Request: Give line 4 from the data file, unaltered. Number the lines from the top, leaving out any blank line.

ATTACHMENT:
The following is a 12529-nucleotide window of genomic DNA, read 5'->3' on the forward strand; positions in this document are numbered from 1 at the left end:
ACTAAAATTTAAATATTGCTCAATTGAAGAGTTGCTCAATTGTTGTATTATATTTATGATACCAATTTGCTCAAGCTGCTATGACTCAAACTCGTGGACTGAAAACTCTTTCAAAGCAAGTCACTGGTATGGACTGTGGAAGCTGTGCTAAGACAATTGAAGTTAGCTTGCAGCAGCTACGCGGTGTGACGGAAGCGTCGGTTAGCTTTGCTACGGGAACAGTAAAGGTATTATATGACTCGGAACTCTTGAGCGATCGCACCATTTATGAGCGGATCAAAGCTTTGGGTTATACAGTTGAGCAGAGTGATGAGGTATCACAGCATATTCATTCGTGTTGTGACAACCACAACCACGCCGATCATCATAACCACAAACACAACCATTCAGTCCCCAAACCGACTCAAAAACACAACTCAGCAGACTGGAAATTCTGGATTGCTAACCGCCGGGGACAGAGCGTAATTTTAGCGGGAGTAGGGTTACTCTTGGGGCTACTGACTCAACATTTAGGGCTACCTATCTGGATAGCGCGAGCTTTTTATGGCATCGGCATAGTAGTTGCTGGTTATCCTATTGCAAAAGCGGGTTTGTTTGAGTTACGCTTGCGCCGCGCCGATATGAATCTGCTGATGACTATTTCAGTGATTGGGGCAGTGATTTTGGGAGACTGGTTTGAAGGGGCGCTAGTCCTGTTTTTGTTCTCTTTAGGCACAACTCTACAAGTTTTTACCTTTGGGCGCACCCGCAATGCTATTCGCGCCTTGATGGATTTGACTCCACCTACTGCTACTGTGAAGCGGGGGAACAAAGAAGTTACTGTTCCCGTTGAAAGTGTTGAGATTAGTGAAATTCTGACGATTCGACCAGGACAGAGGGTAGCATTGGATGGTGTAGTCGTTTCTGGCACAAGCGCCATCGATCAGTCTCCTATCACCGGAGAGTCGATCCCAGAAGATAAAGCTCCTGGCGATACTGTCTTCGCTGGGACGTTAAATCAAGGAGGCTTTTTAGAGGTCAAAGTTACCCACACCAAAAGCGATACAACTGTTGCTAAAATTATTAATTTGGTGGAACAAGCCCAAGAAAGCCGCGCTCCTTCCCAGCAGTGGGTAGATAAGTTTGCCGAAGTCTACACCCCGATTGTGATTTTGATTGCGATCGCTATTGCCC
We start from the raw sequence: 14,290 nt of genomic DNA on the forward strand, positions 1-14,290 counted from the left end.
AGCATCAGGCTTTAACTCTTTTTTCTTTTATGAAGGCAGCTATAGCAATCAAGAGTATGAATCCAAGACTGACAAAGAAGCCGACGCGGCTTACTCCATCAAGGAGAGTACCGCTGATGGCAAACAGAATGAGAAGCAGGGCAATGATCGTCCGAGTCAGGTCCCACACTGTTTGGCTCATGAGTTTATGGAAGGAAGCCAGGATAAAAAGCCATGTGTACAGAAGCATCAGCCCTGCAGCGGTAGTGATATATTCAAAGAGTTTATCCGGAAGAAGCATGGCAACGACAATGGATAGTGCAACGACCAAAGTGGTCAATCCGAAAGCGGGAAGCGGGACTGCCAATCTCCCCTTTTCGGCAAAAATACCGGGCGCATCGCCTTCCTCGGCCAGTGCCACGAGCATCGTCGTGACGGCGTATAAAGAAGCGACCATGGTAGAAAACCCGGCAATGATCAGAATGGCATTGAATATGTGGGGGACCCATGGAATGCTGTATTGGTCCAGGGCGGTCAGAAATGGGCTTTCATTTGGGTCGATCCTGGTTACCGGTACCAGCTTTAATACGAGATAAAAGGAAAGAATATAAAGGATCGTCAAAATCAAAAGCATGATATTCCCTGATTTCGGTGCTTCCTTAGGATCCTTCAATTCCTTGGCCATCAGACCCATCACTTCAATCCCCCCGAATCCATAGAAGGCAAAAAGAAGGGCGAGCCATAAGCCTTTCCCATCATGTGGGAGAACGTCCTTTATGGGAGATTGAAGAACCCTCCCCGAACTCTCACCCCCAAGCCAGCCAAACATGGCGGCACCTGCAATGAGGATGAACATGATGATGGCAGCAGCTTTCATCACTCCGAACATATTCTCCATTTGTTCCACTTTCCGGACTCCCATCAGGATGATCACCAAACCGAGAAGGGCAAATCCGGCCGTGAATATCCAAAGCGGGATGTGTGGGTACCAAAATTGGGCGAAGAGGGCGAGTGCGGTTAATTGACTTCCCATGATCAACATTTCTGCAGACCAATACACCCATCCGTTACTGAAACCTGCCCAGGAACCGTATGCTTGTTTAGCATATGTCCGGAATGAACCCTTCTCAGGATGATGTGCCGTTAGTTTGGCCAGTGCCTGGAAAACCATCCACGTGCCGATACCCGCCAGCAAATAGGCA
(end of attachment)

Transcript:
AGCATCAGGCTTTAACTCTTTTTTCTTTTATGAAGGCAGCTATAGCAATCAAGAGTATGAATCCAAGACTGACAAAGAAGCCGACGCGGCTTACTCCATCAAGGAGAGTACCGCTGATGGCAAACAGAATGAGAAGCAGGGCAATGATCGTCCGAGTCAGGTCCCACACTGTTTGGCTCATGAGTTTATGGAAGGAAGCCAGGATAAAAAGCCATGTGTACAGAAGCATCAGCCCTGCAGCGGTAGTGATATATTCAAAGAGTTTATCCGGAAGAAGCATGGCAACGACAATGGATAGTGCAACGACCAAAGTGGTCAATCCGAAAGCGGGAAGCGGGACTGCCAATCTCCCCTTTTCGGCAAAAATACCGGGCGCATCGCCTTCCTCGGCCAGTGCCACGAGCATCGTCGTGACGGCGTATAAAGAAGCGACCATGGTAGAAAACCCGGCAATGATCAGAATGGCATTGAATATGTGGGGGACCCATGGAATGCTGTATTGGTCCAGGGCGGTCAGAAATGGGCTTTCATTTGGGTCGATCCTGGTTACCGGTACCAGCTTTAATACGAGATAAAAGGAAAGAATATAAAGGATCGTCAAAATCAAAAGCATGATATTCCCTGATTTCGGTGCTTCCTTAGGATCCTTCAATTCCTTGGCCATCAGACCCATCACTTCAATCCCCCCGAATCCATAGAAGGCAAAAAGAAGGGCGAGCCATAAGCCTTTCCCATCATGTGGGAGAACGTCCTTTATGGGAGATTGAAGAACCCTCCCCGAACTCTCACCCCCAAGCCAGCCAAACATGGCGGCACCTGCAATGAGGATGAACATGATGATGGCAGCAGCTTTCATCACTCCGAACATATTCTCCATTTGTTCCACTTTCCGGACTCCCATCAGGATGATCACCAAACCGAGAAGGGCAAATCCGGCCGTGAATATCCAAAGCGGGATGTGTGGGTACCAAAATTGGGCGAAGAGGGCGAGTGCGGTTAATTGACTTCCCATGATCAACATTTCTGCAGACCAATACACCCATCCGTTACTGAAACCTGCCCAGGAACCGTATGCTTGTTTAGCATATGTCCGGAATGAACCCTTCTCAGGATGATGTGCCGTTAGTTTGGCCAGTGCCTGGAAAACCATCCACGTGCCGATACCCGCCAGCAAATAGGCA